Shipmate Spotlight

Lt. Robert Brady USN (ret.)


Lt. Robert Brady USN (ret.), USS Dace (SSN 607) – Fast Attack Submarine - US Navy - active duty, August 1970 – June 1976  

My experiences in the Submarine Service that made a BIG difference for me. When I graduated from High School, the Vietnam war was underway and my Draft Number was six.  However, I had signed up for Navy ROTC at Purdue University and was therefore not Drafted into the Vietnam fighting forces.  Instead, I requested and was accepted into the Navy’s Submarine Nuclear Power School and Prototype training program and then assigned to the submarine USS Dace (SSN 607). The Nuclear Power School program was a complete review of all of my College Engineering Training plus Nuclear Engineering subjects administered over a 6 month period.  It was the best “real world” training that I believe I could have ever received from any other military or civilian company employment. 

It helped me to really understand all of those engineering principles that I had studied in college but never clearly knew how to apply them. The reactor plant Prototype training (at the Idaho National Laboratory), that I then went to for 6 months, was a “qualification” program on how to operate a nuclear reactor.  Most companies just do an “internship” program over a number of years, but the Navy’s singularly focused and intense qualification program did it the best way that for over 50 years I have ever heard of. After this one year of Nuclear Power training, I then with to Groton, Connecticut for Sub-School training, which I was really looking forward to and excited about completing, so I could report to my boat (submarines are called a “boat” not a ship). Then it was time to “go to sea” on a fast attack submarine in the middle of the cold war, when submarines had a very important function.  In order to achieve success, the boat and its Reactor Plant had to perform in an extraordinary fashion.  I knew that, and all of my fellow crew members knew that as well.  It was the most exciting and fulfilling experience I have ever had to be with a crew of 100 people who were all really focused on both high-quality performance and achieving team goals.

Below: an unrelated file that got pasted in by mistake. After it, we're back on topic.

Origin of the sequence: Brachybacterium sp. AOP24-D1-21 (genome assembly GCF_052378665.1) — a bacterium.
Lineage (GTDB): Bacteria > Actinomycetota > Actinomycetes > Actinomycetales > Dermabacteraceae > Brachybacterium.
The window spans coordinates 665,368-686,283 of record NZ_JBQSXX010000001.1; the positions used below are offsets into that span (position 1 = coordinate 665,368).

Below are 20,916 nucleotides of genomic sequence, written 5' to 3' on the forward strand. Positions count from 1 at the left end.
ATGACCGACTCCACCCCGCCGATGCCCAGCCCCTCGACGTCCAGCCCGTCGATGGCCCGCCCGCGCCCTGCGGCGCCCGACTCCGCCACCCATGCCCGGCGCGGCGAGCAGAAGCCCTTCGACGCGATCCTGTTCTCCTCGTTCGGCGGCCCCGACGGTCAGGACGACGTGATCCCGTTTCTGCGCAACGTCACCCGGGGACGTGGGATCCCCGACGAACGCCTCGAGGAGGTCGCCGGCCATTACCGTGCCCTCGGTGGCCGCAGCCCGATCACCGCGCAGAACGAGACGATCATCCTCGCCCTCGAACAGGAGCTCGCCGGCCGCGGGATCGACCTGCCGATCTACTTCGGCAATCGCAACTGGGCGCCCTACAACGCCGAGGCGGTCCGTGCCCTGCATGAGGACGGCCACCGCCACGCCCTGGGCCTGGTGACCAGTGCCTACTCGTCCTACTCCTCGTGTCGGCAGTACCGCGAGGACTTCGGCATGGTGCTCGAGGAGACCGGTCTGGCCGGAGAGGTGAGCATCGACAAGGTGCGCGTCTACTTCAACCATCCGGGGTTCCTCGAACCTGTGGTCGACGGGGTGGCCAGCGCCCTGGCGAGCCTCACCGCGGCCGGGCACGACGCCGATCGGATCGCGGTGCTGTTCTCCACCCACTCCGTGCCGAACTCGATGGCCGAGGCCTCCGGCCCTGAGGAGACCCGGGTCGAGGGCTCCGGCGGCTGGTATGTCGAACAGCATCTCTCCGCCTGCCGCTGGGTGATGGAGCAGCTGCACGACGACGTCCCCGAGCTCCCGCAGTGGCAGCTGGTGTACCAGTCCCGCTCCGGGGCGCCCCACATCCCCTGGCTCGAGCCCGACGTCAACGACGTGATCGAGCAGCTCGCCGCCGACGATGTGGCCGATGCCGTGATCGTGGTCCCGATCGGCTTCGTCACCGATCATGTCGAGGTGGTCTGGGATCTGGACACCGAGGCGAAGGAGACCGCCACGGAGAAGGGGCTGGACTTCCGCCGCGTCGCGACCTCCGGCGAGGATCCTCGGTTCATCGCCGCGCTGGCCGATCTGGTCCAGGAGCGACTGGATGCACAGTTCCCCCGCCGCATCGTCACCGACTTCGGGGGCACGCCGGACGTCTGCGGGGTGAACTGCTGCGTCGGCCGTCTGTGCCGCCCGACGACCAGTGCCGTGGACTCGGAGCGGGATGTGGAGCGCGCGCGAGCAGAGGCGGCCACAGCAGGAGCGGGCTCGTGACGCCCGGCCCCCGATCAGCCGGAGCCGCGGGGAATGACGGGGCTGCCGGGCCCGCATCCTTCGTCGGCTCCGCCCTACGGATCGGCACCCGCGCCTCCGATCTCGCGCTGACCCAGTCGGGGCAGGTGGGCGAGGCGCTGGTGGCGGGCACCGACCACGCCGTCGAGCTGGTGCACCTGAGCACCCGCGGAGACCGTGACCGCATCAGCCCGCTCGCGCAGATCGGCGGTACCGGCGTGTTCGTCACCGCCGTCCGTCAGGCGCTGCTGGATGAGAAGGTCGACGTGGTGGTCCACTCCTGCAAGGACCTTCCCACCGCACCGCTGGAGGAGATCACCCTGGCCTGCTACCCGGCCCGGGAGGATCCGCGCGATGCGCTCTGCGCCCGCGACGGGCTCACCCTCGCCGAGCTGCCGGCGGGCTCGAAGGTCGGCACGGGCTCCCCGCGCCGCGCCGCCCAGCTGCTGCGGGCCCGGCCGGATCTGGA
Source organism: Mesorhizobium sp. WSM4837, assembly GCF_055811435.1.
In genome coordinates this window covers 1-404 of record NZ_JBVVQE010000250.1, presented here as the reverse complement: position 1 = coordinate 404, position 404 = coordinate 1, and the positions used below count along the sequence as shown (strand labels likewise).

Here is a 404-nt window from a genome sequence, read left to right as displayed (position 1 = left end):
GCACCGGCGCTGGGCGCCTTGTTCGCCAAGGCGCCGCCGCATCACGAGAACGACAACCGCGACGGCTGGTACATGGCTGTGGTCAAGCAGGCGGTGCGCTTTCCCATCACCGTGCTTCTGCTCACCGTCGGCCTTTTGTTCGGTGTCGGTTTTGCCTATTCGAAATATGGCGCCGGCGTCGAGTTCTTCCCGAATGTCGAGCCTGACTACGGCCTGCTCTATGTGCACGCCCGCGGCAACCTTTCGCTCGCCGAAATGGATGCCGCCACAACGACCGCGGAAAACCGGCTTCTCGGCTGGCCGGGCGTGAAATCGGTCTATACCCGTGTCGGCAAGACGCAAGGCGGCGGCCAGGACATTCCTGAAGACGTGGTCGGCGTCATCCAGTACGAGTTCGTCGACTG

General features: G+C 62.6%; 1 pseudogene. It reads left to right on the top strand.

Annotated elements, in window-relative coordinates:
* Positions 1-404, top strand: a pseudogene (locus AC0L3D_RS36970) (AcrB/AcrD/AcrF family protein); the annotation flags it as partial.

A submarine crew is a true “team” when accomplishing all aspects of the boat’s performance.  I never experienced such solidarity in any other job that I had after the Navy or in any of my other ventures over the last 50 years.  I’m sure it is the same for today’s submariners. Then, after doing some very important Cold War operations, my submarine was put in Drydock for a nuclear reactor refueling.  In those days the reactor did not last as long as it does today, and we had to remove the used-up reactor fuel and replace it with new fuel rods.  At the same time, we did an upgrade of the submarine’s other systems and sonar equipment.  That 3-year experience both in the shipyard and doing post-overhaul testing was another really rewarding experience that I could not have been involved with by working for any corporation, even the shipyard itself.  During the overhaul and refueling, the crew was responsible for keeping track of and jointly overseeing all activities.  Therefore, again we operated as a true “team” - but each of us also had to think ahead so that we could avoid any problems or bad results. 

That experience taught me more about how to plan for and then achieve goals by using the best possible approaches, and thereby minimizing bad results, than I could have imagined under any other circumstance. When I left the Navy and went to work in the civilian Nuclear Power industry, I was ready to “get the job done” in the best and most appropriate fashions compared to anyone that I have worked for or with in the last 50 years.  I could not have done it without having been in the Submarine Service and learned from that experience.  Today, I’m sure it is the same and if you join the Submarine Service you will get the same results and satisfaction that I have had.  So, you should become a Submariner and “GO FOR IT.”

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